# Complex numbers in python

Are complex numbers a supported data-type in Python? If so, how do you use them?

• As you say you are new to maths, can you write what you you want to do in mathematical notation? Dec 3, 2011 at 20:15
• I don't think this should have been closed. I also found it confusing that python used the 'j' imaginary syntax common in engineering over the more intuitive 'i' syntax common in math, statistics, R, etc. The first answer below did a good job introducing that. May 20, 2013 at 16:12
• It seems a legitimate docbug on Python that `help(complex)` doesn't show any examples, unlike e.g. ` import decimal; help(decimal)`
– smci
May 3, 2017 at 10:16

In python, you can put ‘j’ or ‘J’ after a number to make it imaginary, so you can write complex literals easily:

``````>>> 1j
1j
>>> 1J
1j
>>> 1j * 1j
(-1+0j)
``````

The ‘j’ suffix comes from electrical engineering, where the variable ‘i’ is usually used for current. (Reasoning found here.)

The type of a complex number is `complex`, and you can use the type as a constructor if you prefer:

``````>>> complex(2,3)
(2+3j)
``````

A complex number has some built-in accessors:

``````>>> z = 2+3j
>>> z.real
2.0
>>> z.imag
3.0
>>> z.conjugate()
(2-3j)
``````

Several built-in functions support complex numbers:

``````>>> abs(3 + 4j)
5.0
>>> pow(3 + 4j, 2)
(-7+24j)
``````

The standard module `cmath` has more functions that handle complex numbers:

``````>>> import cmath
>>> cmath.sin(2 + 3j)
(9.15449914691143-4.168906959966565j)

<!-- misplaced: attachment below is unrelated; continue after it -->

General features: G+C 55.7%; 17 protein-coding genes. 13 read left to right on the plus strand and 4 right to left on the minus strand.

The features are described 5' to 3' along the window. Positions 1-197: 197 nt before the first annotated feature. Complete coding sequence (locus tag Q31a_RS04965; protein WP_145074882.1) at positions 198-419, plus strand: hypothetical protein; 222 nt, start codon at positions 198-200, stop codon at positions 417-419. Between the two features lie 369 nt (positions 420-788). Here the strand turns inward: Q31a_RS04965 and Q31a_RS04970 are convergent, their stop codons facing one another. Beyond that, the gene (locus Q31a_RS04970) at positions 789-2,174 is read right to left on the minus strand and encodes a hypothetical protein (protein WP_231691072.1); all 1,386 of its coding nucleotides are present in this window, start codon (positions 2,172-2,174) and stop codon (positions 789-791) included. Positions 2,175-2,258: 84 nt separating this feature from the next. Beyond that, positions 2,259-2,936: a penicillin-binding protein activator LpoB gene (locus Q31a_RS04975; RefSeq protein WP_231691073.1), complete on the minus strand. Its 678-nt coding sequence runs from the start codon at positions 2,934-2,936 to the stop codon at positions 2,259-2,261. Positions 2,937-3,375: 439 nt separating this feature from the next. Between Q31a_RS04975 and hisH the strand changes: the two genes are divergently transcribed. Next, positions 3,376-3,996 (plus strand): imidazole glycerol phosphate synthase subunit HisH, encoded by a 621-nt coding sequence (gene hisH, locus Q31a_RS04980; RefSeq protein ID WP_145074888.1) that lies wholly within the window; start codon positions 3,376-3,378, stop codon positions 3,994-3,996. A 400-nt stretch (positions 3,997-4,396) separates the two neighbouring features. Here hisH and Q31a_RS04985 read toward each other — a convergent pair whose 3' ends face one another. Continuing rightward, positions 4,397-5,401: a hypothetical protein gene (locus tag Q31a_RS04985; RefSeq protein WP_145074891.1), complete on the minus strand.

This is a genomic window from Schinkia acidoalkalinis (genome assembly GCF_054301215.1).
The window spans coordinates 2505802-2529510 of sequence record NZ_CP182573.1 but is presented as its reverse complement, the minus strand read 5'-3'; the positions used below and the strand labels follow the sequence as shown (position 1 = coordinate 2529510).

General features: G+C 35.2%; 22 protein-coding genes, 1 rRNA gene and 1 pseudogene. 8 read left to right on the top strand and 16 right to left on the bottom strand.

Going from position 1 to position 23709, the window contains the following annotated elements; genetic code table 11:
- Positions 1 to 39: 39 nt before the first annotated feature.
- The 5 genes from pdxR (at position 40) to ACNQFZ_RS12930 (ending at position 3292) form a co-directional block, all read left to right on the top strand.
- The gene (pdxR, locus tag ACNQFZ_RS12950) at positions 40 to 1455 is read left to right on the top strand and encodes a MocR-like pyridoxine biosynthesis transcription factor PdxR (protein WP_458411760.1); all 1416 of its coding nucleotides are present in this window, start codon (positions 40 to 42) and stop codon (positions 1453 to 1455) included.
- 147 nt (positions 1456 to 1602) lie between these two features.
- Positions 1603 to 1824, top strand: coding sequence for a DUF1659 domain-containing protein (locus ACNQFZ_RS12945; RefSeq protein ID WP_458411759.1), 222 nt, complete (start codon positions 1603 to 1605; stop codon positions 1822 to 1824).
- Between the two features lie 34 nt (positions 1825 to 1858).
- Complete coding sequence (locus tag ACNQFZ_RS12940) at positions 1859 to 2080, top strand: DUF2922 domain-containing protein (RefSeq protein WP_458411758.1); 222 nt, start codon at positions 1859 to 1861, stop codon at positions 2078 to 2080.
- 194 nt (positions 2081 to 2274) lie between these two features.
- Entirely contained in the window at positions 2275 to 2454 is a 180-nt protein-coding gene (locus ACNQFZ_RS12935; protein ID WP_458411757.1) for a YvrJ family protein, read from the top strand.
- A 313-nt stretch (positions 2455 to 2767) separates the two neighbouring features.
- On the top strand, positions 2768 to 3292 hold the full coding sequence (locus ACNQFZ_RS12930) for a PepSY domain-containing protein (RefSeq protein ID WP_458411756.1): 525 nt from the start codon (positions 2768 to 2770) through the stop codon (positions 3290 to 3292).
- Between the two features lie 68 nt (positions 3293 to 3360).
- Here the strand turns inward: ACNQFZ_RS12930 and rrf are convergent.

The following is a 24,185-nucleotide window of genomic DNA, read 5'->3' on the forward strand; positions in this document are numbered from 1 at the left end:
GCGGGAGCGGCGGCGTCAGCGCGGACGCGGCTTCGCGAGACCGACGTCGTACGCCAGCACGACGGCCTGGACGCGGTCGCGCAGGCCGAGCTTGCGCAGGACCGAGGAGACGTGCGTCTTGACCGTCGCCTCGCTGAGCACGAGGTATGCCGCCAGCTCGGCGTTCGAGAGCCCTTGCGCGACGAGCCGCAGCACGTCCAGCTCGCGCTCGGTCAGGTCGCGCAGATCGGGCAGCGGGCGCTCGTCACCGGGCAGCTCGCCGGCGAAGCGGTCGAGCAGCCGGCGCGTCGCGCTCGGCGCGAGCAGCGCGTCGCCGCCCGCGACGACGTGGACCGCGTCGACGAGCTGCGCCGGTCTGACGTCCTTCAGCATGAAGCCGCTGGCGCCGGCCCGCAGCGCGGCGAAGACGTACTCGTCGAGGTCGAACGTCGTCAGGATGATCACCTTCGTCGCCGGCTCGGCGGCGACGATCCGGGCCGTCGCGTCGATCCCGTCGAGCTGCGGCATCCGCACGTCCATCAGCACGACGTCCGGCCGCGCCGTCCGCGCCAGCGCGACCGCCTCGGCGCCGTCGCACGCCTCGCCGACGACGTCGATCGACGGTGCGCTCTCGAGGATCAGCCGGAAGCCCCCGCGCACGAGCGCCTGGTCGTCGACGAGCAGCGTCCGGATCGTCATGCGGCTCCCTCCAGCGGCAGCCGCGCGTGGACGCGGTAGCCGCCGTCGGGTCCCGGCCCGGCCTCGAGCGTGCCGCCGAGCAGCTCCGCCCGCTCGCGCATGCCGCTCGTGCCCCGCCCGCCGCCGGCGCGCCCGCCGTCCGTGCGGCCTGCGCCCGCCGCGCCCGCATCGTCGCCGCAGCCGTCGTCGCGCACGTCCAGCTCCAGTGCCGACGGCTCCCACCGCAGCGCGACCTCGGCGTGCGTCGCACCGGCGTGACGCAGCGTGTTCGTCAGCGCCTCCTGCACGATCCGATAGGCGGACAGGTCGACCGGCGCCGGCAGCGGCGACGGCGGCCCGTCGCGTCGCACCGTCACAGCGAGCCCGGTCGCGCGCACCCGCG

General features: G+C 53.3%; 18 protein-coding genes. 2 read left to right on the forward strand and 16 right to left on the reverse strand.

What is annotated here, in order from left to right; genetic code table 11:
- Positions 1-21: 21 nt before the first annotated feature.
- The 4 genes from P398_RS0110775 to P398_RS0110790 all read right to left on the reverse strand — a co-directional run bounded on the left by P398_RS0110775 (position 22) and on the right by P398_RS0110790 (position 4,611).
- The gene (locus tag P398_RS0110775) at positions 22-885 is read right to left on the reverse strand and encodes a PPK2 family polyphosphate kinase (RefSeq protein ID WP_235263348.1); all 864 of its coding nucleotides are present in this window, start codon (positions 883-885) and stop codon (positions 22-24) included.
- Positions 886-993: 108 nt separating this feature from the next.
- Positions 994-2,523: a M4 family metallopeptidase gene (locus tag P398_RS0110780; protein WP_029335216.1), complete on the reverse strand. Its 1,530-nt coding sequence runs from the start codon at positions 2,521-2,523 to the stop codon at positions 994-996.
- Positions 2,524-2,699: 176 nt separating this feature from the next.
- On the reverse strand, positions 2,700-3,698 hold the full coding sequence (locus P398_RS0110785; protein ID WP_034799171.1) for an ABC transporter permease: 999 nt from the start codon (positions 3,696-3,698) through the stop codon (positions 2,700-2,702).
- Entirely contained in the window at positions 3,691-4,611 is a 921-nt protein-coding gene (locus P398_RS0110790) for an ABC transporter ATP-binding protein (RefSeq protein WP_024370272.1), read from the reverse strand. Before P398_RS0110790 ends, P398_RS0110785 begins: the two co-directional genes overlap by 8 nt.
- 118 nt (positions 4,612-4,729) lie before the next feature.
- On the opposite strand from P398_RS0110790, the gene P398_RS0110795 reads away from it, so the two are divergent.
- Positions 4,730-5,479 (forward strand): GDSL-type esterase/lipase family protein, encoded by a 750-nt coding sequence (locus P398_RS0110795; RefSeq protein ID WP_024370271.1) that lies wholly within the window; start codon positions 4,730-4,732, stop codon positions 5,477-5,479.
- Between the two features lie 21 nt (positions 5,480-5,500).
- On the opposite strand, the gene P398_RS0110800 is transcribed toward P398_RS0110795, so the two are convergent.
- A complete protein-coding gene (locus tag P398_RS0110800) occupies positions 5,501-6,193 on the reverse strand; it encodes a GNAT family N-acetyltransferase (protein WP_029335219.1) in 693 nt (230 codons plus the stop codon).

``````
• 'i' is also used by mathematicians, physicists, and nearly all other scientists. If that isn't confusing enough, some use 'i' to represent the "positive" square root of one, whereas 'j' is the "negative" square root of one. Thus i == -j. FYJ... Sep 16, 2016 at 4:28
• @jvriesem "the positive square root of one" is one. Do you mean they use `i` to represent the positive square root of negative one? and `j` to represent the negative square root of negative one? Oct 12, 2021 at 3:35
• The i/j argument for current is a bit weak, j is used for current density. Jul 3 at 21:45

The following example for complex numbers should be self explanatory including the error message at the end

``````>>> x=complex(1,2)
>>> print x
(1+2j)
>>> y=complex(3,4)
>>> print y
(3+4j)
>>> z=x+y
>>> print x
(1+2j)
>>> print z
(4+6j)
>>> z=x*y
>>> print z
(-5+10j)
>>> z=x/y
>>> print z
(0.44+0.08j)
>>> print x.conjugate()
(1-2j)
>>> print x.imag
2.0
>>> print x.real
1.0
>>> print x>y

Traceback (most recent call last):
File "<pyshell#149>", line 1, in <module>
print x>y
TypeError: no ordering relation is defined for complex numbers
>>> print x==y
False
>>>
``````

Yes, complex type is supported in Python.

For numbers, Python 3 supports 3 types int, float and complex types as shown below:

``````print(type(100), isinstance(100, int))
print(type(100.23), isinstance(100.23, float))
print(type(100 + 2j), isinstance(100 + 2j, complex))
``````

Output:

``````<class 'int'> True
<class 'float'> True
<class 'complex'> True
``````

For numbers, Python 2 supperts 4 types int, long, float and complex types as shown below:

``````print(type(100), isinstance(100, int))
print(type(10000000000000000000), isinstance(10000000000000000000, long))
print(type(100.23), isinstance(100.23, float))
print(type(100 + 2j), isinstance(100 + 2j, complex))
``````

Output:

``````(<type 'int'>, True)
(<type 'long'>, True)
(<type 'float'>, True)
(<type 'complex'>, True)
``````